-that a spoonful of blackstrap molasses every day will keep you from ever getting bunged up (this is true and I believe it and I will tell all the neighbour kids about it too);
-that if you kids wanna get bunged up, just you eat them prunes off that tree over there;
-that the walking trees from South America were moving north at a rate of a mile a year and were already halfway through Mexico and heading straight for Ontario;
-that antique dealers and the C.I.A. were in some kind of cahoots bent on getting their hands on all of his valuable stuff (the part about the dealers is undoubtedly true, his whole place was full of stuff that would have been pretty valuable then and even more so now). Also detailed accounts of how he had run several of them off his property, one who even had the gall to walk straight into his house without invitation and don’t you kids go trying that or else;
-killer bees will kill you and they have a blood lust fueled by killing;
-about a man who farted fire and he kept burning holes through his trousers and had already set his bed on fire in the night a couple of times (this one he showed us, clipped from the Weekly World News, probably also the source for the one about the walking trees).
Posted by jodi on February 2, 2012 at 10.23am
December 19, 2011
Part slutty, part frumpy, part art student, part rock star. (Also apparently apprehensive about something and unable to coordinate colours).
That’s me on my 40th birthday, on which I had at least 4 discussions in which I was told “oh, you don’t look 40″ and in which I replied that I am indeed 40 and this is what I look like and that perhaps those people need to readjust their perception of what 40 looks like. People don’t seem to like to hear that. But seriously, if I don’t look 40, and the other people I know who are 40 don’t look 40, then who does look 40? 50 year olds? 60 year olds? I have a sneaking suspicion that this is just another way in which the Baby Boomers’ self absorption and fear of death is trickling down and infecting the rest of us. (speaking of self absorbed: ahem. THIS WHOLE BLOG POST).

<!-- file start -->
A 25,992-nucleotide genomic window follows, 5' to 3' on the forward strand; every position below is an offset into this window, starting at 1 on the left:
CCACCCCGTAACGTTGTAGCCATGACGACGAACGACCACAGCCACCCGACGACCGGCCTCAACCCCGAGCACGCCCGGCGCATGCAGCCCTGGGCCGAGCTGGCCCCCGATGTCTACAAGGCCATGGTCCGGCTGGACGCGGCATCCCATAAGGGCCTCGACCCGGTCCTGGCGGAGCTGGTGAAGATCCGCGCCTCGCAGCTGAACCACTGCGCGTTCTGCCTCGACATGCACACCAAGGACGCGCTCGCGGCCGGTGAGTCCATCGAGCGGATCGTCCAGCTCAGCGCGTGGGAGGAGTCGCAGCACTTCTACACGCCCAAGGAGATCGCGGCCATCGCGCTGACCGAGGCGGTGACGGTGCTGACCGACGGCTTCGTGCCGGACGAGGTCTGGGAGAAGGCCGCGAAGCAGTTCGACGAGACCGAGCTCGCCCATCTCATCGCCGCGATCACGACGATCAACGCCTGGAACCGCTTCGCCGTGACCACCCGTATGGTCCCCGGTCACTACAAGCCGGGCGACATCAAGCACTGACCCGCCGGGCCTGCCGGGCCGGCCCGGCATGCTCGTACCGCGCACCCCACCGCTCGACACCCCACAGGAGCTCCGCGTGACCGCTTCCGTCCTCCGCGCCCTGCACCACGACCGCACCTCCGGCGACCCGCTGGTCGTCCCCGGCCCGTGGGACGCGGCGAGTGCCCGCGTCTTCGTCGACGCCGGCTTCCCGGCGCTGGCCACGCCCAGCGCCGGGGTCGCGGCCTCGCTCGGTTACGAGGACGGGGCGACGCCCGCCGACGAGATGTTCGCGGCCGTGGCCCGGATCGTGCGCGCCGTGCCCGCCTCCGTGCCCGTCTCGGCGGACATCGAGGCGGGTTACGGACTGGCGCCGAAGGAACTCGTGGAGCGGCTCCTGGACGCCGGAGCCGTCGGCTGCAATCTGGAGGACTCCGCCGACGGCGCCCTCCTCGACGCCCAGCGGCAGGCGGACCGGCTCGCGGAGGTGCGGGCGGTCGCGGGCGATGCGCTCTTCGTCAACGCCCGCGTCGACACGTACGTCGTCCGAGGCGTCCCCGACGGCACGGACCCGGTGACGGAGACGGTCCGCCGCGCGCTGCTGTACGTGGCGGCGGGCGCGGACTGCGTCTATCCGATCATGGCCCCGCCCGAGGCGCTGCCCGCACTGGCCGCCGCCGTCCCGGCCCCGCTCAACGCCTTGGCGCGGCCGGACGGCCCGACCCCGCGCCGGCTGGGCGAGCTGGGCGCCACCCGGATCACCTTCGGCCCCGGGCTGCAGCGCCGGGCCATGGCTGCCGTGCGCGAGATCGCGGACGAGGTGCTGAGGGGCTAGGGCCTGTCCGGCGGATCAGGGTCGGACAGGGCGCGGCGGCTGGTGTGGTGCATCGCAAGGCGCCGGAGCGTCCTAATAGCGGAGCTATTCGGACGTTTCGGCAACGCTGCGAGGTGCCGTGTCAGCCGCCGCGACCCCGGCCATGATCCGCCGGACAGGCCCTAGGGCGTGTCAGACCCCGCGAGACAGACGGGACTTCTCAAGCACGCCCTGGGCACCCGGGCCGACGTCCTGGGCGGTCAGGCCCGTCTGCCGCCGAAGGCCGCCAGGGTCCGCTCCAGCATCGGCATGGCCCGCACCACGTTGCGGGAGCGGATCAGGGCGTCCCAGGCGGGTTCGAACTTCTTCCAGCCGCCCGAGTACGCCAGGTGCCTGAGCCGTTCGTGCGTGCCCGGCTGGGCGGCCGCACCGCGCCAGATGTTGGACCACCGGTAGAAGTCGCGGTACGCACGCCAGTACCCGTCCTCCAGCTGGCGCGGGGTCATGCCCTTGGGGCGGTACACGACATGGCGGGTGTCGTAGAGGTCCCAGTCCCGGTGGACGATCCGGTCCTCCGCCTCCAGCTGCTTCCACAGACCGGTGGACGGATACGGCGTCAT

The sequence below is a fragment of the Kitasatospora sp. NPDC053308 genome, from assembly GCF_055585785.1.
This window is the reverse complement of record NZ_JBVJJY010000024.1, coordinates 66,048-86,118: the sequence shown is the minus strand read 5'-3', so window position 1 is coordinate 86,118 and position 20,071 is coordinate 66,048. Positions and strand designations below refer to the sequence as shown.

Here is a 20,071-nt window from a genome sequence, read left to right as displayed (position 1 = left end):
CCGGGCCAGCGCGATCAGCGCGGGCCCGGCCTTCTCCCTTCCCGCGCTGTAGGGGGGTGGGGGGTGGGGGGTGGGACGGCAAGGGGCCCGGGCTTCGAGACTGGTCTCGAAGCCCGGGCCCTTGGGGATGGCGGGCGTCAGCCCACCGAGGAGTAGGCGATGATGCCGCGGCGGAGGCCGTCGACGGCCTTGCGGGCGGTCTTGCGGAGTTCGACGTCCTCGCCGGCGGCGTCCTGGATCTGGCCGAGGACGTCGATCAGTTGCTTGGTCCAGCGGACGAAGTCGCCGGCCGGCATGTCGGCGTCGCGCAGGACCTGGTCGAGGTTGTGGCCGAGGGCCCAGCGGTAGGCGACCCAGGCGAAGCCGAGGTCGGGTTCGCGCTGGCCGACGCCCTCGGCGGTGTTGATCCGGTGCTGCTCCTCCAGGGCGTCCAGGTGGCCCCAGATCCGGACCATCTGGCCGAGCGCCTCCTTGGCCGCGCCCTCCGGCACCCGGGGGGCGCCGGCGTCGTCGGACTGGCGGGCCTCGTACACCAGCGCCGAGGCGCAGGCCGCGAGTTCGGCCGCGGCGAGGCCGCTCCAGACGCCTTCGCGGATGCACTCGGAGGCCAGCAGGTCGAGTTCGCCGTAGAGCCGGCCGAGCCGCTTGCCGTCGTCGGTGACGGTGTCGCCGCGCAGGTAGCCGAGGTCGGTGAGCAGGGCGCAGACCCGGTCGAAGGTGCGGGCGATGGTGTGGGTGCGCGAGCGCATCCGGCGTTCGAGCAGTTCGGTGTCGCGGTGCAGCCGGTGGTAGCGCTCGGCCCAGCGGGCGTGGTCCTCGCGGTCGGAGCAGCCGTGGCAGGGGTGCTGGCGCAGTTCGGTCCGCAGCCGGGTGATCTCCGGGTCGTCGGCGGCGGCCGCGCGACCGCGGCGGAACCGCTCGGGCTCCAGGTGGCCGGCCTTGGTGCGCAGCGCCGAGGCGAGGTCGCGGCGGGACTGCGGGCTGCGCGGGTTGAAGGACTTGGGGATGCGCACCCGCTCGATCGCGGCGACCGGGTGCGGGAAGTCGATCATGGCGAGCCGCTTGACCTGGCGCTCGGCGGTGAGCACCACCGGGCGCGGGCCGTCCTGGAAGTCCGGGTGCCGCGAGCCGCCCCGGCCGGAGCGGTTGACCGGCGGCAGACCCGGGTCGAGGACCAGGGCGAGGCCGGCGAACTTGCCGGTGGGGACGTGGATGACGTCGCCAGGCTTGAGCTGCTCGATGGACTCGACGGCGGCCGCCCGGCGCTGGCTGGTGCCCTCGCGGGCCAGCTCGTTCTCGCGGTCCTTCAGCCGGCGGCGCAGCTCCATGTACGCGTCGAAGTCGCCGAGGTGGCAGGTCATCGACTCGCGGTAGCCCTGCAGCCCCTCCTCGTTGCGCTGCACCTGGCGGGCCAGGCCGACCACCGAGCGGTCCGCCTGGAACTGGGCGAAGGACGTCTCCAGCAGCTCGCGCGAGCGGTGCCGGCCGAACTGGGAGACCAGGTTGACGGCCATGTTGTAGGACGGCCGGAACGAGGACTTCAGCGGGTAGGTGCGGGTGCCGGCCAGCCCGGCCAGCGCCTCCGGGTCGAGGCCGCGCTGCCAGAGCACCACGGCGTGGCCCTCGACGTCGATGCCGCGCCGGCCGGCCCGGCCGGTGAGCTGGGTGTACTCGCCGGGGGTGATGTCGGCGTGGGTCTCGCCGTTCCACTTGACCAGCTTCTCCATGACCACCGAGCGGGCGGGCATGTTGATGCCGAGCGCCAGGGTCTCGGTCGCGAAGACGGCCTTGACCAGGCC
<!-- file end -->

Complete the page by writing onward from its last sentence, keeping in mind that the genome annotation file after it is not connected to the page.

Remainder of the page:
Guess what? 40 looks like this.
And like this.
I’d like to gently suggest that everybody just be a grownup and stop clinging to what they believed when they were 20. 40 is awesome because it is 40, not because of the convincing way in which it pretends to be 30. The 40 year old me could easily kick the 30 year old me’s ass into next Sunday. I wouldn’t be 30 again for anything.
Posted by jodi on December 19, 2011 at 2.18pm